March 2020

 

 

 

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Sunrise at Playa Pichilingue

 

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Friday March 20th 2020

Today Mainly sunny. Wind southeast 20 km/h becoming light early this morning. High zero. Wind chill minus 22 this morning. UV index 5 or moderate.
Tonight Clear. Fog patches developing near midnight. Wind up to 15 km/h. Low minus 17. Wind chill minus 21 overnight.

I slept well and woke at five.  I'm up and catching up.  We leave the dock around seven.

Every day is a new day.


We left at 0715 and motored out to Punta Prieta where the wind picked up and was perfect for a tack to Espritu Santo.  However the plan is no t to go that far and rather stay within cellular range until I decide 100% whether to fly home Sunday or to carry on up the Sea for two weeks.  Also, G needed to contact her friends who are caring for her dog and had had no success thus far.  The sailing was ideal.

We decided on Balandra for the day and Pichilingue for the night and when we reached a position off Punto Diablo we tacked in.  A mile off Balandra, there was a 'snap' and the genoa went baggy. The grommet had pulled out of the head of the sail and the sail was coming down.

I managed to furl it and we motorsailed the rest of the way in and anchored.

We wanted to walk, so took the dinghy to the south side and had  along walk, then returned.  Balandra is very rolley, so we left and headed for Pichilingue where I know a spot that should be calm.  We stopped at Lobos to tidy things and then sailed downwind on the remaining sail to Pichilingue, anchored and  had a nap and then we had supper.

After supper, we played two hands of cards, Jacks and fives, then I was too tired to play more and went to bed.

We need not to be let alone.
We need to be really bothered once in a while.
How long is it since you were really bothered?
About something important, about something real?"
Ray Bradbury

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Saturday March 21st 2020

Today Sunny. Becoming a mix of sun and cloud this afternoon. Wind up to 15 km/h. High plus 4. Wind chill minus 19 this morning. UV index 5 or moderate.
Tonight Partly cloudy. Wind up to 15 km/h. Low minus 13. Wind chill minus 16 overnight.

I was up at two.  The bay was dead calm, but by three when I went back to bed, the swells were beginning to come in.  I suppose there was some weather farther up the Sea.

I had my coffee and breakfast and went back to bed until six-thirty. 

Danielle Smith: Why governments are so afraid of COVID-19

Count on Danielle to call a spade a spade.  There is so much that is hidden in the numbers. 

Apparently many Chinese foreign workers in Italy had recently arrived back from holidays in Wuhan.

*   *   *   *   *   *    *

The morning dawned still and warm.  We pulled down the sail, folded and bagged it, then motored across to Hotel Cantamar.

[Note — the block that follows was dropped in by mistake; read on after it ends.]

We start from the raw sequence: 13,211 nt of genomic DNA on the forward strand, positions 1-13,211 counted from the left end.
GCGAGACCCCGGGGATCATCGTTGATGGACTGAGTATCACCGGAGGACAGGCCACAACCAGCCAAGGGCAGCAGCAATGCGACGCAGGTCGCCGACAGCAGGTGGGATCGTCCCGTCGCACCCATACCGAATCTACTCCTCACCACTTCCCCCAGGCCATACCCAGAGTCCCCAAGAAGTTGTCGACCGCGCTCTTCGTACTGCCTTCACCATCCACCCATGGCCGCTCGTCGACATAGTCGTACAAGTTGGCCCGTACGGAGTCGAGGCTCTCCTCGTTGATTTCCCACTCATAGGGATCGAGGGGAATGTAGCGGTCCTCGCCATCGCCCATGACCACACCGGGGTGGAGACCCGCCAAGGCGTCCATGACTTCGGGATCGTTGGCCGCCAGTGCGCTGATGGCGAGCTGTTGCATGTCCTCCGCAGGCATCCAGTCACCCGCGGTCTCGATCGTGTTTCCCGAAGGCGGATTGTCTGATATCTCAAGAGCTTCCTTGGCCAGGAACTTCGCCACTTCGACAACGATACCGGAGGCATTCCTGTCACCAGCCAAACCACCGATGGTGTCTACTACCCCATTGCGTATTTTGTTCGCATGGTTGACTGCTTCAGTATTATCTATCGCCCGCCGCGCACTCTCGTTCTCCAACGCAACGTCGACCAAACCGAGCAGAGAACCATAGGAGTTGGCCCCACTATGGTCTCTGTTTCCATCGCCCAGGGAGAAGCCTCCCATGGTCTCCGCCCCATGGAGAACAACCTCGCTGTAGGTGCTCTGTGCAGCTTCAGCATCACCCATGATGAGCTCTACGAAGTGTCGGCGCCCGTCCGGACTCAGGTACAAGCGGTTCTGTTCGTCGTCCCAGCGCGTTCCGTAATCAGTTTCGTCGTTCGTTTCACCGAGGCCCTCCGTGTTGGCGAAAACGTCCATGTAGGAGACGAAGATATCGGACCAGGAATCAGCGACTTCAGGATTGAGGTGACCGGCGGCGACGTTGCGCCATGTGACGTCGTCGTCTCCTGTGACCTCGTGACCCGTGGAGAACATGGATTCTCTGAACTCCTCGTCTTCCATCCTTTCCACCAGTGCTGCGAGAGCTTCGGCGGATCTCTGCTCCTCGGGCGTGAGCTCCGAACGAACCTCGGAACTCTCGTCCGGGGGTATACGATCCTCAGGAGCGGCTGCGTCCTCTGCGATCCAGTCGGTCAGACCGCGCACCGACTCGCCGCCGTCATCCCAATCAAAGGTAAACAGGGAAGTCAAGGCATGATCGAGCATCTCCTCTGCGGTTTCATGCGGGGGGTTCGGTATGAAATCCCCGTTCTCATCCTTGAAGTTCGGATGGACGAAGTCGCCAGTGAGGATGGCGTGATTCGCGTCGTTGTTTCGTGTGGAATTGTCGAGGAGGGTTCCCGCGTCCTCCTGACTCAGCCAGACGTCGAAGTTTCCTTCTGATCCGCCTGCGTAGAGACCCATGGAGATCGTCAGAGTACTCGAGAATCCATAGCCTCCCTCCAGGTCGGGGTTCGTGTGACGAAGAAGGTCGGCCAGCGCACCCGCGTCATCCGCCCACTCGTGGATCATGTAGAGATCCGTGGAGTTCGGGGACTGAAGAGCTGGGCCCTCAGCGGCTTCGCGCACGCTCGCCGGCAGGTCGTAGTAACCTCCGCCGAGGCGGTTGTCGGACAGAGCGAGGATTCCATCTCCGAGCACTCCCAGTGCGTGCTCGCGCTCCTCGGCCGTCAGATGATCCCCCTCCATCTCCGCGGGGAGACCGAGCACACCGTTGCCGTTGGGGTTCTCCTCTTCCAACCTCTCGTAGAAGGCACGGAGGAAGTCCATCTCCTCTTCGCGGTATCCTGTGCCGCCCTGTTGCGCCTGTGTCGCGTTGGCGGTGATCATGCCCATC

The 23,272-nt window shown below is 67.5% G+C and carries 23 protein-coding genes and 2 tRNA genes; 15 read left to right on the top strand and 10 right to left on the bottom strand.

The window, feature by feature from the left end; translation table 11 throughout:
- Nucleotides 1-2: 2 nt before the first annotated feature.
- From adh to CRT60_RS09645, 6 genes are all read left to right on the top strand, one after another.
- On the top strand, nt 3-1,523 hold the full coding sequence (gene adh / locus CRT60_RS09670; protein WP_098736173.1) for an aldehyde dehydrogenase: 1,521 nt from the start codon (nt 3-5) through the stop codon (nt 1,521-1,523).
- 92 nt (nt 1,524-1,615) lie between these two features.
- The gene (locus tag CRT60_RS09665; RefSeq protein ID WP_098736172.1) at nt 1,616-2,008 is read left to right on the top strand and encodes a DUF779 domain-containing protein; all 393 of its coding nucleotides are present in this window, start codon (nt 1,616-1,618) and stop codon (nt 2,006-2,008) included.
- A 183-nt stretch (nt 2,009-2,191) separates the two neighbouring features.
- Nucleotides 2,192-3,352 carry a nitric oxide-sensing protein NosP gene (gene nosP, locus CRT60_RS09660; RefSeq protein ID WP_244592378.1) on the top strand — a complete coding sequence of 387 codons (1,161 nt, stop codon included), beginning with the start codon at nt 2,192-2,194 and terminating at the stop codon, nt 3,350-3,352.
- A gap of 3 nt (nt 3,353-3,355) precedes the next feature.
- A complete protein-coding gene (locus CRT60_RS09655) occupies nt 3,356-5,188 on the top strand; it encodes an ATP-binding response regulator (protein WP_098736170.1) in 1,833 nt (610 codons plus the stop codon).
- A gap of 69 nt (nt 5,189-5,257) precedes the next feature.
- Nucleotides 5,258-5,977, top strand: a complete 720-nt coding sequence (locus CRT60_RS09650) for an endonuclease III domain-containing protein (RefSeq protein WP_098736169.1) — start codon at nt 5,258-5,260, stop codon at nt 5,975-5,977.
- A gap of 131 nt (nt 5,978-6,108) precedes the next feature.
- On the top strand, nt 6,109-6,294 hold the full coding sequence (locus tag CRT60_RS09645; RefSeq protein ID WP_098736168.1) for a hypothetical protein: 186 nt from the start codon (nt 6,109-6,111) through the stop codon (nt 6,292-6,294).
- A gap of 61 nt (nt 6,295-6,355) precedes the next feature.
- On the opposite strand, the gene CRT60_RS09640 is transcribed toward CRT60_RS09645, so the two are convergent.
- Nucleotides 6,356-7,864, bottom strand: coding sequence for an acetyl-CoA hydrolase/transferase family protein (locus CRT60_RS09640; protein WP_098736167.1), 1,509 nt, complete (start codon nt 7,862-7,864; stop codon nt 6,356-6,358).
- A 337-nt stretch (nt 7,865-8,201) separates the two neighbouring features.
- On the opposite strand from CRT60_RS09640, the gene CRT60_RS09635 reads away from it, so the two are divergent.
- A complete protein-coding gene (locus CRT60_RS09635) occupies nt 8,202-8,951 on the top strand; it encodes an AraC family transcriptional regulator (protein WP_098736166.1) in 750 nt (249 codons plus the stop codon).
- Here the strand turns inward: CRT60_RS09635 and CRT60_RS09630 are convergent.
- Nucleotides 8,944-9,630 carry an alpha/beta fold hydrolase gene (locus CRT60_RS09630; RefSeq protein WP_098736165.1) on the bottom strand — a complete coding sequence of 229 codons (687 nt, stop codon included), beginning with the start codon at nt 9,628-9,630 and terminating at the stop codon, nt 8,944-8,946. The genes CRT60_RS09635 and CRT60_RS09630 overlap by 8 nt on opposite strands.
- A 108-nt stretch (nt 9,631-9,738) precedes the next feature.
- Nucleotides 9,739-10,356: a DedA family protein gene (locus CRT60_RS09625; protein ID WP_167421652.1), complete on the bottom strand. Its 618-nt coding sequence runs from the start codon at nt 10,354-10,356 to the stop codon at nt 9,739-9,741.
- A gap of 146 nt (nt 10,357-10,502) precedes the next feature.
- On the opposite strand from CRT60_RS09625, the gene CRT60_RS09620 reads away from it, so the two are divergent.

I was going to dock there for assistance but the water was shallow and I started to turn away.  Several men on the dock shouted and gestured and G said they were telling us there is a deep channel.  They pointed it out, so we went in and they greeted us and tied us up.

We explained our problem and they went right to work. One went up the mast to retrieve the halyard and when he came down, another offered to take the sail to La Paz for repairs.

I called Dennis and he said he could do the repair now, so I sent it in.

These guys are the SCUBA dive crew for the resort. They have no work due to the virus and were hanging out on the dock.

They had never sent anyone up a mast before, but were very enthusiastic and got right to it.  That is something I love about Mexicans.  While Canadians would stand around and talk, these folks are not inhibited about trying something like this.

Once the halyard was done and the sail on the way to town, we had nothing to do while we waited, so we walked around the empty resort and talked to other staff and had lunch.

*   *   *   *   *   *    *

The guys returned with the sail much sooner than expected and we had fun installing it as the wind had picked up a lot.  They were a great help: resourceful, happy, and cheerful. The more the sail fought us, flapping in the wind, the more we laughed.

I paid them and we were done. I was not sure of my fuel supply, and figured to top it up, so had one guys go for 20 litres of diesel and when he returned, we began siphoning it into the top tank.

After a mere five litres or so, the tank ran over.  It must not be draining down to the bottom tank.  We gave up.

By then the tide was all the way out and when we decided to leave, we were stuck on the mud bottom.  That provided a good opportunity to recalibrate the depth sound for the new keel seeing as I knew for sure where zero depth was.  The gauge was reading 1.8 feet when were already on the bottom. The new keel is twenty inches deeper.  I set the gauge to zero.

*   *   *   *   *   *    *

After another forty-five minutes the water came back enough that we were able to leave.  It is a good thing the tide was not lower today or we would have been standing on the keel and leaning over, but I had checked beforehand anyhow and knew the low tide would not be extreme.

We motored carefully out through shallow water and tested the sail, then returned to our anchorage.